My sister the computer programmer benefitted early in her career because she was an excellent writer. She was so good at taking notes that people would invite to her important meetings so there would be a good record, and people would consult her about important topics covered during those meetings. My brother the electrical engineer knows how to treat customers; he smiles, spends time with them, listens to their concerns, and attracts new business for his organization. Of course, both also have the solid technical skills; but lots of other folks also have the technical skills. The fact that they are well-rounded people makes them even more valuable.
I got my first tenure-track faculty job during the dot-com boom; I did not write the best dissertation on American literature, or have the most lit-crit publications; I was good enough in those areas, but I was also a decent HTML coder. In the mid 90s, I had published an analysis of medieval drama that included a Java simulation, and as a grad student I paid the bills by making web pages for university writing centers.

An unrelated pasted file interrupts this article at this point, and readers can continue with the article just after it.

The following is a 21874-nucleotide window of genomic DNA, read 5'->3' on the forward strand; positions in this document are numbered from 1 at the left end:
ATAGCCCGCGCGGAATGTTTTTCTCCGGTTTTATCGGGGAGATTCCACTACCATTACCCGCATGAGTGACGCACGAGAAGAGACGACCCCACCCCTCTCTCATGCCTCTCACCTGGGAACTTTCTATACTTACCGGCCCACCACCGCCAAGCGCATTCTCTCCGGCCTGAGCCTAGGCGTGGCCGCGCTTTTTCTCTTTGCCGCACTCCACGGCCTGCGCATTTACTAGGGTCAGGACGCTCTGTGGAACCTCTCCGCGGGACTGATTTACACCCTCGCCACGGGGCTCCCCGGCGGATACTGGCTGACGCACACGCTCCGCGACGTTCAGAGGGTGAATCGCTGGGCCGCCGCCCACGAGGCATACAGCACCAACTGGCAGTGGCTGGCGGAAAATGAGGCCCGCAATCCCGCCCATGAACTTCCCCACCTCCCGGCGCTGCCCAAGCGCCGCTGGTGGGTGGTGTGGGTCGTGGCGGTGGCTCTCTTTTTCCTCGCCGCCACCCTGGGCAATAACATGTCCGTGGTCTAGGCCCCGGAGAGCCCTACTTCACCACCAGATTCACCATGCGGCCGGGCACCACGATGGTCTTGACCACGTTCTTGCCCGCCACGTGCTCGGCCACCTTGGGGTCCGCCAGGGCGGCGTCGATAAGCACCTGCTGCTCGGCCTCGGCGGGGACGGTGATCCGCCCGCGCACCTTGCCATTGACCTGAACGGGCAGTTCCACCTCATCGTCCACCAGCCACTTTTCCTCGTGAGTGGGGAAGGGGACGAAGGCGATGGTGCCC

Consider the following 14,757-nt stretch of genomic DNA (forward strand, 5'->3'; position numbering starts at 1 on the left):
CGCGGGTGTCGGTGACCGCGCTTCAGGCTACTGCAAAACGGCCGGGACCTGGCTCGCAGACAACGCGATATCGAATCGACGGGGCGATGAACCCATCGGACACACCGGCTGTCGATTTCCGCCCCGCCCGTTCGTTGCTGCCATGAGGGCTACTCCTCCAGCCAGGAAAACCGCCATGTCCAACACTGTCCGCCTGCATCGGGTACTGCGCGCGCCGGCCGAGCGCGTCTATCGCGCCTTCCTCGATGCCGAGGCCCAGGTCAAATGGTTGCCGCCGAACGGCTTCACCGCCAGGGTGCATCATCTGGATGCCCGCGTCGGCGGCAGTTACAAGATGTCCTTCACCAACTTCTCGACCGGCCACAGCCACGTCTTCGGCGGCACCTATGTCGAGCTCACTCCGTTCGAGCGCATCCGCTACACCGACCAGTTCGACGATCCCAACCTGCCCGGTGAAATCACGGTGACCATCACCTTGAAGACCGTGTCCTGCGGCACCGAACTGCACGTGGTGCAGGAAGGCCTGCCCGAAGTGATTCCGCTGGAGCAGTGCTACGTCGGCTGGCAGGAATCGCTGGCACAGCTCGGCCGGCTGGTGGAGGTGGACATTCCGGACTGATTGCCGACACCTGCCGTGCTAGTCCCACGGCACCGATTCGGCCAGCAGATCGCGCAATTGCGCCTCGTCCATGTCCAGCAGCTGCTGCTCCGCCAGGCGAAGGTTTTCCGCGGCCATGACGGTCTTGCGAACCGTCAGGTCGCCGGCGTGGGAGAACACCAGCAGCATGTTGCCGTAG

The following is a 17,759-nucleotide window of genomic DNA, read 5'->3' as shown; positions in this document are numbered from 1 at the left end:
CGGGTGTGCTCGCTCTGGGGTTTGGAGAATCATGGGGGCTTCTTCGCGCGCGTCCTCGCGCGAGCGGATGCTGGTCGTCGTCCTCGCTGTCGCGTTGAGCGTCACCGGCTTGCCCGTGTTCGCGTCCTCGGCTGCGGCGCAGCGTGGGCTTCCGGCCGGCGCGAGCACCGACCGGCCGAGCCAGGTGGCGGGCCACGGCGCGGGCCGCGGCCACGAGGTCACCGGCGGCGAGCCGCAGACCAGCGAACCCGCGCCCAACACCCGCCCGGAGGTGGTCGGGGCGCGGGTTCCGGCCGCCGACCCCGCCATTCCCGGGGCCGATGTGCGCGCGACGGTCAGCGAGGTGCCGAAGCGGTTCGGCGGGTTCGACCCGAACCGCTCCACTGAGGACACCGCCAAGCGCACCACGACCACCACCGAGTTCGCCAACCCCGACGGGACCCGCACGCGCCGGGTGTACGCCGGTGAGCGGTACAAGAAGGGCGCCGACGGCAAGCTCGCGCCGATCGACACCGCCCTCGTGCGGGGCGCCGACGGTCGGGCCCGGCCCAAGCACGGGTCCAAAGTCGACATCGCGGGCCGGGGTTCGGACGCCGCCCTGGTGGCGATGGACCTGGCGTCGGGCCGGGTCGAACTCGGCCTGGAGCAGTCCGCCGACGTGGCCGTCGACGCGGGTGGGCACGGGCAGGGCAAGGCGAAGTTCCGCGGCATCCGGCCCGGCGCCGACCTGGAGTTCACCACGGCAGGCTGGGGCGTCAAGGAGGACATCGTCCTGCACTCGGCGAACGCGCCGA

Most of us won’t be the best at any one thing. Getting a well-rounded liberal arts degree lays a foundation for endlessly creative remixing.
Some tech industry leaders have proclaimed that studying anything besides the STEM fields is a mistake if you want a job in the digital economy…. Hartley believes that this STEM-only mindset is all wrong. The main problem is that it encourages students to approach their education vocationally—to think just in terms of the jobs they’re preparing for…. If we want to prepare students to solve large-scale human problems, Hartley argues, we must push them to widen, not narrow, their education and interests. He ticks off a long list of successful tech leaders who hold degrees in the humanities. To mention just a few CEOs: Stewart Butterfield, Slack, philosophy; Jack Ma, Alibaba, English; Susan Wojcicki, YouTube, history and literature; Brian Chesky, Airbnb, fine arts. Of course, we need technical experts, Hartley says, but we also need people who grasp the whys and hows of human behavior. —Harvard Business Review